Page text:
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6 Different Study Techniques to Try

Are you having trouble staying focused and being time efficient enough to cover all of that key study material? Whether you’re studying for Year 12 exams, the UCAT or University exams – here are some new study techniques to try out!

1. Focus on the task

Studying for exams can be overwhelming and stressful. Knowing where to start can be hard for many students. Writing a list of key tasks for each subject or topic area can help break down your study. This will give you an idea of what needs to be completed and how much time you will need to set aside for each task.

When starting a study session, choose one task you want to finish. Be realistic about how much you are able to do in one session. Decide if you want to finish it before taking a break or set yourself some milestones where you can take some time out. If the task is too big or complicated you might find yourself getting frustrated! If the entire task takes day or weeks to finish, it might help you to break them into smaller parts, as this will seem more manageable.

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2. Time your sessions

Setting time goals can help you to stay motivated whilst you study. Choosing a small goal and time target can help you get a task done more efficiently. Rewarding yourself with a break to do something you enjoy is also a great incentive to complete a timed session.

You can also practice doing timed questions. This is a good way to understand the time pressure you may feel during the actual exam. Use the exact timing of your upcoming exam as a guide. This can be worked out by looking at past papers or asking a teacher or knowledgeable friend for help and guidance.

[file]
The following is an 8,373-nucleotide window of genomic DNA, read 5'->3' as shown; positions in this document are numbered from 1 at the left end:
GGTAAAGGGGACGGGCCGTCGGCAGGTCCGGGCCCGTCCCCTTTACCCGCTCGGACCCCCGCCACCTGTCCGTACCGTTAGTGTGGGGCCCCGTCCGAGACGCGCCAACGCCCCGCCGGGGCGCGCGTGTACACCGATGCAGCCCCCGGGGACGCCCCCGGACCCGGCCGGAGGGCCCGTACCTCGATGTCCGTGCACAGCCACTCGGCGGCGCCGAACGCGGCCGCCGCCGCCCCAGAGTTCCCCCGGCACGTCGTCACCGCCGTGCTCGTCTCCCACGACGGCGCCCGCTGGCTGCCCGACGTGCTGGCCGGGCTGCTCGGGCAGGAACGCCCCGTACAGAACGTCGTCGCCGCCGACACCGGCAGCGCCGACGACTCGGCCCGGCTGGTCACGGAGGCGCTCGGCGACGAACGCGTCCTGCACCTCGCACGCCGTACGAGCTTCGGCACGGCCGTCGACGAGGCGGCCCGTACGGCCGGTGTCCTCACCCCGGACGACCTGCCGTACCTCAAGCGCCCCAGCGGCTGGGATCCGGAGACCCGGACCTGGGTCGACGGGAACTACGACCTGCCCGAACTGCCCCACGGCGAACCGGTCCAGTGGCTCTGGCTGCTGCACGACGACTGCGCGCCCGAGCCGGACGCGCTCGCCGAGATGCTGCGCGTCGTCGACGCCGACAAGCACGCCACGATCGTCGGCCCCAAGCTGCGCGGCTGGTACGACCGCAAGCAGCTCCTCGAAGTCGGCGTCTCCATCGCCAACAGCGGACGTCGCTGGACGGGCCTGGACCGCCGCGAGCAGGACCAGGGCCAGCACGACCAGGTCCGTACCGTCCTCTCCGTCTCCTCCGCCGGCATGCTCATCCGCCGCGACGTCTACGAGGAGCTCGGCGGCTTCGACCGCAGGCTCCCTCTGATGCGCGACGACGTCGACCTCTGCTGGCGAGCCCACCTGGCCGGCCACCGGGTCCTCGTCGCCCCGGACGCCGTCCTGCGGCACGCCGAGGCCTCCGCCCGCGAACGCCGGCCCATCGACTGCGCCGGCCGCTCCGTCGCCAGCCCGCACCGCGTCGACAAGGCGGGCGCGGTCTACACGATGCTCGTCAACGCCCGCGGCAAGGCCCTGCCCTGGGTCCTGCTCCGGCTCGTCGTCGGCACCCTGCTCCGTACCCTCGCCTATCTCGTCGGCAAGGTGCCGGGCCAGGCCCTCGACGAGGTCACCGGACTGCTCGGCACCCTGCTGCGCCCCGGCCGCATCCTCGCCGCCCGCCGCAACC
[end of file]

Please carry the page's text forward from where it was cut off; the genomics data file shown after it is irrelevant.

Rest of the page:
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3. Mix up your study methods

Some students have a particular method of study that works for them and they stick to it. This is great, as it is familiar and provides structure to your learning. Sometimes changing up your study methods can make your revision more engaging and help you to retain more information.

Try switching between writing notes, practising past questions and papers and reading textbooks. There are also many online resources you can look for, such as educational videos and interactive quizzes. Drawing diagrams, making mind maps and reciting facts out loud are other techniques that are also worth a try.

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4. Attend a study workshop

Going along to a workshop or course specific to your subject material can be useful. They may be offered through your school, university, local library or even a private company. These workshops can provide helpful tips for success, useful resources and can help answer those tricky questions.

This guidance helps many students understand what to prioritise and how to revise for their upcoming exams. Some courses are taught in a group setting, which provides an opportunity to collaborate with peers who are studying similar subject material and topics.

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5. Study in groups

Try mixing up your solo study sessions by joining together with your friends in a group setting. This is a great way to exchange resources, study tips and any new facts you might have learnt. You can also try working through difficult areas of the subject material together. Even studying quietly as a group can help you to feel encouraged and supported to continue revising.

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6. Test yourself

It can be difficult to know if you’re properly understanding and retaining study material. Some students worry they will be in the exam and forget everything they have covered during revision. A great way to avoid this happening is to test yourself – there are multiple ways you can do this. Once you try to answer the question, you can check for the correct answer on the other side of the card. This method will work well for subjects that have a lot of topics and material to memorise.

Another great way to test yourself is through using past papers and practice questions. There are some questions available that help you test your knowledge. Try also doing questions that have a similar format to that of your upcoming exam. This is helpful if the subject requires other skills, such as problem solving, interpreting information or developing an argument.

Good luck!

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Words: Mary Agapides

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